By Jake McCormick
With Melvin Mora, Kevin Millar, and Byung-Hyung Branca, I mean Kim, headlining recent MLB transaction headlines, it’s safe to say that the hot stove has cooled to a sizzle and most competitive teams are looking forward to pitchers and catchers reporting in nearly a month.
The NL Central has been one of the busiest divisions this offseason, as the top hitting and second best pitching free agents have decided to call the Midwest their home. The heirarchy of the division has been largely dominated by the St. Louis Cardinals, Chicago Cubs, and Milwaukee Brewers over the past three years, and all three teams made significant moves that will have inevitable impacts on their overall make up.
The Cardinals, Brewers, and Cubs will again finish as the top three teams in the Central, and the difference in the final standings could very well be decided by their new arrivals. Each team has a best, worst, and sleeper candidate that will impact their chances at October baseball:
St. Louis Cardinals
Best: Matt Holliday
After coming to the Cardinals last summer, Holliday matched, and at points outperformed, Albert the Great to help St. Louis set itself apart as the best team in the NL Central. Holliday is clearly more comfortable in the National League, and will give the Cardinals a devastating middle order for at least a few more years.
Worst: Matt Holliday
I was tempted to put not resigning Joel Piniero in this spot, but with the money the Cardinals gave to Holliday, they have a much bigger fish to fry after 2010. If Holliday played a half season and signed a seven year, $120 million contract to break the Cardinals’ bank, what should Pujols expect when his contract runs out in 2011?
Sleeper: Rich Hill
Brad Penny is an obvious choice for a Dave Duncan bounceback, but Hill has shown flashes of quality stuff with the Cubs and Orioles. Hill may not turn into anything, but he was acquired for cents on the dollar and has more pressure to stay healthy than win a rotation spot.
Overall grade: B–
GM John Mozeliak seemed to have no choice but to bring back Holliday to keep their best possible lineup intact to go with a devastating pitching combo of Chris Carpenter/Adam Wainwright. The Cardinals look as spent as the Brewers, but will still be the favorites to win the Central.
Best: Randy Wolf
With the third highest runs scored in the National League, the Brewers’ biggest hole doesn’t lie within the lumber, but rather their five innings or less starting pitcher philosophy. Wolf was the best left handed starter on the market and is an immediate improvement over the pudgy, gopherball tandem of Braden Looper and Jeff Suppan. Sure he’s overpaid, but what decent veteran pitcher isn’t?
Worst: Carlos Gomez
There’s a lot of potential with Gomez, seeing as he was the focal point of the Johan Santana trade with the Mets, but that’s all he’s brought to the table so far in the Majors. He’ll be a strong defensive replacement for the departed Mike Cameron, but it was clear that JJ Hardy’s trade value had already passed its peak when this trade was announced. Gomez has a ton of upside, but is a clear downgrade in center over Cameron.
Sleeper: Doug Davis
Davis’ return to Milwaukee costs almost exactly what the Brewers paid a year ago for Braden Looper (Davis: $4.25 million, $1 million buyout/Looper: $4.75 million, $750,000 buyout). A year after featuring only one lefty in their rotation, Milwaukee now has shifted to a potential majority of southpaws if Manny Parra figures out how to pitch. Davis is an innings eater and much more consistent than Looper, plus his familiarity with Miller Park should make him an important player for their success.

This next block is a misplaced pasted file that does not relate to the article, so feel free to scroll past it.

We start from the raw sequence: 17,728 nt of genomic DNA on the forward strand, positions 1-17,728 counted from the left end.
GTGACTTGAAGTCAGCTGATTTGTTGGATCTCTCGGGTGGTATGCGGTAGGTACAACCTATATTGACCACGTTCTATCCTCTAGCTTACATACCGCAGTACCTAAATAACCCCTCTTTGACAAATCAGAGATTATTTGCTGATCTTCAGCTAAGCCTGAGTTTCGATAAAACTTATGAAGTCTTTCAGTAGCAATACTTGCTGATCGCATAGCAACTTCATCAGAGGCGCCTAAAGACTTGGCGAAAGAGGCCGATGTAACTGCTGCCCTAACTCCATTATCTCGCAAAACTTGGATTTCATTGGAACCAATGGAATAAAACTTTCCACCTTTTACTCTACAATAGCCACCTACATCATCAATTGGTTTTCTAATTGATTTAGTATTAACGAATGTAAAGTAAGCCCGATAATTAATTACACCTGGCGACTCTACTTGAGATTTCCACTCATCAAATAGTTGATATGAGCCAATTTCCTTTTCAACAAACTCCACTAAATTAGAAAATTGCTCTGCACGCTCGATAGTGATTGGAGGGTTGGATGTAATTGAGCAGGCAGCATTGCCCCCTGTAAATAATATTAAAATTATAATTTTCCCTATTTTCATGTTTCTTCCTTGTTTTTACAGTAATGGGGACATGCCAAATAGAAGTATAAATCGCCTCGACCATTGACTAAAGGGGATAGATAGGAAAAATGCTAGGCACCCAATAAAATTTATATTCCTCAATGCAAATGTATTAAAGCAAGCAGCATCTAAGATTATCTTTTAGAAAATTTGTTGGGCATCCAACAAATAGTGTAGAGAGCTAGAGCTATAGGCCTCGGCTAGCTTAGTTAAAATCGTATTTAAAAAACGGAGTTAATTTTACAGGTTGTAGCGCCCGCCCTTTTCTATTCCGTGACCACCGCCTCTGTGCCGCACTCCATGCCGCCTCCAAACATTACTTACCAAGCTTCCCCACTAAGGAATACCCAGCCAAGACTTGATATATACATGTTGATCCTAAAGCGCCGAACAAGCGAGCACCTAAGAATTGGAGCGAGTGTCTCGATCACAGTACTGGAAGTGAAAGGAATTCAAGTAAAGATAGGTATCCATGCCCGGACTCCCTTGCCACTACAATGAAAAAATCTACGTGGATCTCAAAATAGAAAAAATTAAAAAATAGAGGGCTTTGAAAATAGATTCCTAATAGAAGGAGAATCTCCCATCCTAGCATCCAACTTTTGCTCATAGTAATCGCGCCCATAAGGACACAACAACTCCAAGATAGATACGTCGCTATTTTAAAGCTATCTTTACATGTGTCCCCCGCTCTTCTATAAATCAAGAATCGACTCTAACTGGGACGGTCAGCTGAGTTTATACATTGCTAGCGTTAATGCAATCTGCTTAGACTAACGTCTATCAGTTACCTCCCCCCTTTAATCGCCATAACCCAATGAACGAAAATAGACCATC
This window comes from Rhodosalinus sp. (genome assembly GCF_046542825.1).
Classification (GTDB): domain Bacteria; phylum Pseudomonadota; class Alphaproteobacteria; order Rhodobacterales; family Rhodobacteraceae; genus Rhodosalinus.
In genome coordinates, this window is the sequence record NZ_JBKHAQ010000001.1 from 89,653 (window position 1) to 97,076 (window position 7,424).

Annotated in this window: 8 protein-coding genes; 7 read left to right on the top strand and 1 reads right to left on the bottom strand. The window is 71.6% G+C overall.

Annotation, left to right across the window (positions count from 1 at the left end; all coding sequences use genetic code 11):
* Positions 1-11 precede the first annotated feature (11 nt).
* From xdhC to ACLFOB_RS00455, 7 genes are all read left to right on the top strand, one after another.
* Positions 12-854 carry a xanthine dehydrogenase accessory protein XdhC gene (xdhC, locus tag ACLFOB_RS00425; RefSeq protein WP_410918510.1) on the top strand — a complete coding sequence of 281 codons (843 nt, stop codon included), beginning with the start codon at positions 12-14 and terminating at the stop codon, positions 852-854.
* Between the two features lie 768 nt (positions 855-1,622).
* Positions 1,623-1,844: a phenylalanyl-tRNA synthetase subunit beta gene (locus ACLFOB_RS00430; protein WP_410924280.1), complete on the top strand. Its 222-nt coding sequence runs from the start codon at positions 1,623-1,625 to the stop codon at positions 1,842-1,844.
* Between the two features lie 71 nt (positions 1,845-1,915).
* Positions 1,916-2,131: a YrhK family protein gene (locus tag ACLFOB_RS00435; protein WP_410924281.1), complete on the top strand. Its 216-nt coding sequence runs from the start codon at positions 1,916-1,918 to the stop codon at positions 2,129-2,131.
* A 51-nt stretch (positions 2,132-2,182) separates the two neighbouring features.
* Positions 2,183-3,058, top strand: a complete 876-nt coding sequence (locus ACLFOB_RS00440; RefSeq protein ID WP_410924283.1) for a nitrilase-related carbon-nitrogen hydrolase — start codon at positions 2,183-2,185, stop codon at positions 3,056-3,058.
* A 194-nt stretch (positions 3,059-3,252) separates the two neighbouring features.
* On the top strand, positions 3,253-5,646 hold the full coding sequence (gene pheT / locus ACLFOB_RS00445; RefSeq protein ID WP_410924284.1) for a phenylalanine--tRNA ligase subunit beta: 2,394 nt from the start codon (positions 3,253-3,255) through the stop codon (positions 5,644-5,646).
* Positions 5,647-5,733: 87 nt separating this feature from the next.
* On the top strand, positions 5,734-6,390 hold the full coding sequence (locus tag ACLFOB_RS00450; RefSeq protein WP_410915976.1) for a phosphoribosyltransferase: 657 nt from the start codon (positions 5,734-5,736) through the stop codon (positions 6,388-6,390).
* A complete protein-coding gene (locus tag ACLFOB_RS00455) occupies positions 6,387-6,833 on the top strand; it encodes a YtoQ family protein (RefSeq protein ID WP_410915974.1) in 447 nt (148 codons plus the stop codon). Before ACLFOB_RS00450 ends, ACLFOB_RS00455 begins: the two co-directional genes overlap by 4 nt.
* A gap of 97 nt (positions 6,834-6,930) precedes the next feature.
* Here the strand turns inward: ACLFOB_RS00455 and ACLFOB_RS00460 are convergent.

Overall grade: B+
Like Austin Powers, Melvin is spent. In his toughest offseason yet, the ‘Stache made confident decisions that have answered some questions and asked so many more. Either way, the seats will be filled in Miller Park.
Best: Marlon Byrd
Byrd’s not a high impact player, but he gives the Cubs consistency and depth in the outfield by moving lefty Kosuke Fukudome over to right field to potentially split time with righty Xavier Nady. Byrd will definitely benefit from moving from a pitcher’s to a hitter’s park, and still keeping his hitting coach.
Worst: Carlos Silva
The cancerous Milton Bradley was exchanged for herpes Carlos Silva. The Cubs got their own Jeff Suppan in Silva, who gives up home runs like he’s pitching in a derby and probably won’t start a game for Chicago. Moving Bradley was never going to give the Cubs a quality replacement in return, but Silva is like getting a Yugo for a BMW with a few fixable parts.
Sleeper: Xavier Nady
Provided he stays healthy, Nady’s return to the National League could be a huge boost for the Cubs’ lineup and his overall performance. Nady has a career .304 average in 28 games at Wrigley Field with two homers, eight doubles, and 15 RBIs, and is playing on a one year deal, which typically nets a very productive season auditioning for 2011.
Overall grade: B-
GM Jim Hendry had a tough offseason of trying to convince someone to take Milton Bradley for anything better than a Gatorade machine (Silva is actually less useful, but take what you can get) and with the transfer of ownership to the Ricketts family, couldn’t spend the money necessary to improve the team dramatically. Nady and Byrd will make up for Bradley’s production, but Cubs fans will always be left wondering what could have been if Bradley had not wasted his talent on the North Side.
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